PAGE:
TurboTax has the chops. It’s the most mature product on the market (at least the desktop version is). But with a price of over $100 for Federal and State. Unless you actually need ALL of the features in the higher-end editions, the price makes using one of the less expensive vendor sites a very attractive alternative.

TaxSlayer1TaxSlayer.com

As with the other vendor sites, TaxSlayer.com offers multiple editions, including a free version for simple returns. The free edition doesn’t include a state return, which costs $20.90. The Classic edition costs $12.95 and it includes forms which the Free edition lacks. However, it has no AGI income limit, and a fee for state returns of $9.95, so it’s not really much more expensive than the Free edition if you need a state return to be filed.

I tested the $32.95 Premium edition, which also has a $9.95 state tax cost. It offers expanded forms coverage as well as live customer support. I tested the site before this support actually went live, so I don?t know if it would have provided help with my failed attempt to pull in data from last year’s TurboTax return. (TurboTax is the only other vendor that TaxSlayer.com supports in this way.)

My attempt to pull in this data timed out, and there was no option to try again. Nor was there a Back button. So I was forced to navigate screen-by-screen. You can skip into different sections, but once you are in a section, there’s no flexibility to go backwards and forwards.

I did have a number of problems using TaxSlayer.com. The first is that the software is considerably rigid in terms of data entry. I couldn’t move off of the initial personal data entry screen because the “Mr.” suffix wasn’t selected. More importantly, when I signed off and signed back on, and selected “Continue Return,” was presented with a screen which informed me no prior data was found. I had to start at the beginning again. It’s possible that I missed a “Save” button, but I did exit under the impression that my partially completed return had been saved.

It was early yet, and none of the vendor sites werw “officially” open. But I was frustrated enough to abandon my return only halfway through. Hopefully, by the time that you decide to try TaxSlayer.com, they will have gotten their act more together.

FreeTaxUSA1FreeTax USA

FreeTax USA provides what its name suggests. The standard Federal return, including e-filing, is free. The Deluxe edition, at $5.95, adds priority Customer Service, Audit Assistance, and unlimited Amended Returns.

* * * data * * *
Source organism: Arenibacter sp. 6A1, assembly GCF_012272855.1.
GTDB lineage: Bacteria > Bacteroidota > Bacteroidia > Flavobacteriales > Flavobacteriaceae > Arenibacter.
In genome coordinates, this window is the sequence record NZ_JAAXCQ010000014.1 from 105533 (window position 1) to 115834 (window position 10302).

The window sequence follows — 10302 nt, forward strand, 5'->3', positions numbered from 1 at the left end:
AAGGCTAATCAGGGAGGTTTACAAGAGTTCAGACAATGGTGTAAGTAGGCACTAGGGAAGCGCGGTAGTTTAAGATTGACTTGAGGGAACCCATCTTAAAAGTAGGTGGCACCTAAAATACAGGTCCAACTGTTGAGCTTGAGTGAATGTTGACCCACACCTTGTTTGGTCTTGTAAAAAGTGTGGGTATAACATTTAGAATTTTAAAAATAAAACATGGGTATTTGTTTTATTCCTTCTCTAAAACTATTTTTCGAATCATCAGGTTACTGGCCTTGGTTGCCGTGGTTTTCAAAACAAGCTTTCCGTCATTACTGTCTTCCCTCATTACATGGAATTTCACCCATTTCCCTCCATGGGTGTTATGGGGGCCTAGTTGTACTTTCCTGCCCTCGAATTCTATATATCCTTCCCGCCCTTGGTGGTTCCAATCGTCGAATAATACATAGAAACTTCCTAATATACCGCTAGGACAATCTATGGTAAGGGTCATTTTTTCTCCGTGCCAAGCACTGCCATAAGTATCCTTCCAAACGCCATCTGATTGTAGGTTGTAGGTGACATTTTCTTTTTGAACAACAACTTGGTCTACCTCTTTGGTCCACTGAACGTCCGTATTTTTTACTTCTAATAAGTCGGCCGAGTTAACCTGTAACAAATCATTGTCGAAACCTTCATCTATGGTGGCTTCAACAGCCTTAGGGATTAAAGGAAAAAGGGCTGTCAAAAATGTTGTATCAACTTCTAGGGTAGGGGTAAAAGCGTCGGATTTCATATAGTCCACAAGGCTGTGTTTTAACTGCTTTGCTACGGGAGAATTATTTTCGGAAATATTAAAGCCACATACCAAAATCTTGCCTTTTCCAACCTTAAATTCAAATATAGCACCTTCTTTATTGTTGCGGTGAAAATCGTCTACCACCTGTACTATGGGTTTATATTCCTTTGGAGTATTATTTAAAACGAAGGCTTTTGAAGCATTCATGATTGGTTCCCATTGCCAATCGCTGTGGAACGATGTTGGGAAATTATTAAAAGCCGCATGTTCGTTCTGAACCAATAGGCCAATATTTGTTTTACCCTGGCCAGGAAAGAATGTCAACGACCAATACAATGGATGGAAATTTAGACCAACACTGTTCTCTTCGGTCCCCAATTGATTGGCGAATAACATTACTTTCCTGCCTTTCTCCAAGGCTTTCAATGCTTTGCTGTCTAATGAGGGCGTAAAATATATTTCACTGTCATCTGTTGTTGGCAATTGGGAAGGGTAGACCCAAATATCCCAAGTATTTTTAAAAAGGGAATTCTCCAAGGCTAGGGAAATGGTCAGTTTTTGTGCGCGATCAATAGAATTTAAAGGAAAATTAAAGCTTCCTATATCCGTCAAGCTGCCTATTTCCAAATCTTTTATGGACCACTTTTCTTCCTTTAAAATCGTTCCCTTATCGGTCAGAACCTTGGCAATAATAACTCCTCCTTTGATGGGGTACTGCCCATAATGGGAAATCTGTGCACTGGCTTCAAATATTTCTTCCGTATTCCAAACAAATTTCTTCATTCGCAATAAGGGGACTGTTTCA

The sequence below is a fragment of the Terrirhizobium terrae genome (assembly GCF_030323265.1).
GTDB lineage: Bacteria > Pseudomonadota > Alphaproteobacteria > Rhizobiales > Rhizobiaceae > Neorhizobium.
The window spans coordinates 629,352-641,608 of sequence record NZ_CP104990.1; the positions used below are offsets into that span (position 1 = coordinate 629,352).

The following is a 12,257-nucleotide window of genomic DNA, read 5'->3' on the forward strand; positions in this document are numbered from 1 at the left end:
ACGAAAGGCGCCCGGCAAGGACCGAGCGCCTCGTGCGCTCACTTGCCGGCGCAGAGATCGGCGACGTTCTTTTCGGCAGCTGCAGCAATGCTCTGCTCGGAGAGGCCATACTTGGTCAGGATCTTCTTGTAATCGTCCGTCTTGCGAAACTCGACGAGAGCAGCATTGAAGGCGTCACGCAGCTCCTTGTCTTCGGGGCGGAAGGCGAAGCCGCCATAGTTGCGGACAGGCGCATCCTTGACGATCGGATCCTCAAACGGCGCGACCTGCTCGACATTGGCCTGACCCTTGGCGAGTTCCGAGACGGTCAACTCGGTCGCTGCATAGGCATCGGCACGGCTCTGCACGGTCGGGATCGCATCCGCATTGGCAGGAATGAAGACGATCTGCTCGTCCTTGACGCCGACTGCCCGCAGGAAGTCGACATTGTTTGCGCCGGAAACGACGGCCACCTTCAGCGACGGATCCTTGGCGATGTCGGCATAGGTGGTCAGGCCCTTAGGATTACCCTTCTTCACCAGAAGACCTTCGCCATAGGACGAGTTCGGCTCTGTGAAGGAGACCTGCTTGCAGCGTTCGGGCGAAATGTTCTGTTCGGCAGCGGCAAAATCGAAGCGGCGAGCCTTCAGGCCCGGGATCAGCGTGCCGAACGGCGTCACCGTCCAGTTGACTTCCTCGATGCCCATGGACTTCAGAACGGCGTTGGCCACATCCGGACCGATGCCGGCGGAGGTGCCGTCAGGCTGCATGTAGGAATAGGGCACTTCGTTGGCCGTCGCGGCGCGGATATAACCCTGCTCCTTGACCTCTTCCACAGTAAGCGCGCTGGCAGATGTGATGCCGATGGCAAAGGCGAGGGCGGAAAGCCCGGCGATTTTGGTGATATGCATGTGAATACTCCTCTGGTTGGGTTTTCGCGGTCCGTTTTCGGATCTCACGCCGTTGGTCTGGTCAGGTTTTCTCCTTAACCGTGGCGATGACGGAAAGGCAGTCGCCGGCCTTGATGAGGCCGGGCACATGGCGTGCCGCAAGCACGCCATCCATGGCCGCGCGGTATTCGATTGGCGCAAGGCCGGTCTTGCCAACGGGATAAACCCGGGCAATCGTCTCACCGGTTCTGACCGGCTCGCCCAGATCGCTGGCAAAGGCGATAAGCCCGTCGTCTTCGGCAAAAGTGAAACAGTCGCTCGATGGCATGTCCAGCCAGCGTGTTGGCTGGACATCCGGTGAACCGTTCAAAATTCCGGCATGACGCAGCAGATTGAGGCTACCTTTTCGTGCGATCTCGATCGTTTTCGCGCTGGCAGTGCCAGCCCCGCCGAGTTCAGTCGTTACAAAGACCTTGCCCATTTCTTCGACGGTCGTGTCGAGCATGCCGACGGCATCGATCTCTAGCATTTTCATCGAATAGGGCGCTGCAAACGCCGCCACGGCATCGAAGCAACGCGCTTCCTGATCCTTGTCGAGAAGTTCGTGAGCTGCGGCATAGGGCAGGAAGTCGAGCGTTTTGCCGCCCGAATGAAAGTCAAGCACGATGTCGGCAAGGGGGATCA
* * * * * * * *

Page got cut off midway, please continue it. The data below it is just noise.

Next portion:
Audit Assistance isn’t the same thing as having someone go with you to an audit or represent you before the IRS. That’s asking a lot for your six bucks. But Audit Assist will answer your questions on how to respond to an IRS inquiry or audit letter.

State tax returns will cost you another $12.95 whether you select the Free or the Deluxe editions.

With FreeTax USA, you can produce a complete and accurate return, but you do need to make some compromises. There’s no prior year import, help is skimpy, and navigation is fixed. You can’t jump to a particular form or section. Instead, you need to plod through question by question.

This probably won’t bother a taxpayer who is a first time user of tax preparation software, or who has a very basic return. But for a complex return (with home office deductions, depreciation, business use of an automobile, casualty loss, or investment gains and losses), another vendor’s offerings might be more appropriate.

Still, 13 bucks for both Federal and State returns will be a really good deal for some.

Conclusion

In choosing an online tax prep service, you should consider your own tax circumstances, expertise, and budget.

Spend a little time up front on trying to figure out just how complicated you think your return will be. If you have modest W-2 and possibly a bit of interest income, one of the free offerings might be just what you need.

But if you need to itemize your deductions (real estate taxes, home mortgage interest, medical bills), forget about the free versions. And with complex sources of income and/or complex deductions, you’ll require one of the top-of-the line editions.

Fortunately, none of the paid online preparation sites I tested asked for money up front. So if you think that a particular site is the one that will meet your requirements, and it doesn’t, all you are out is a bit of time. You can then try another.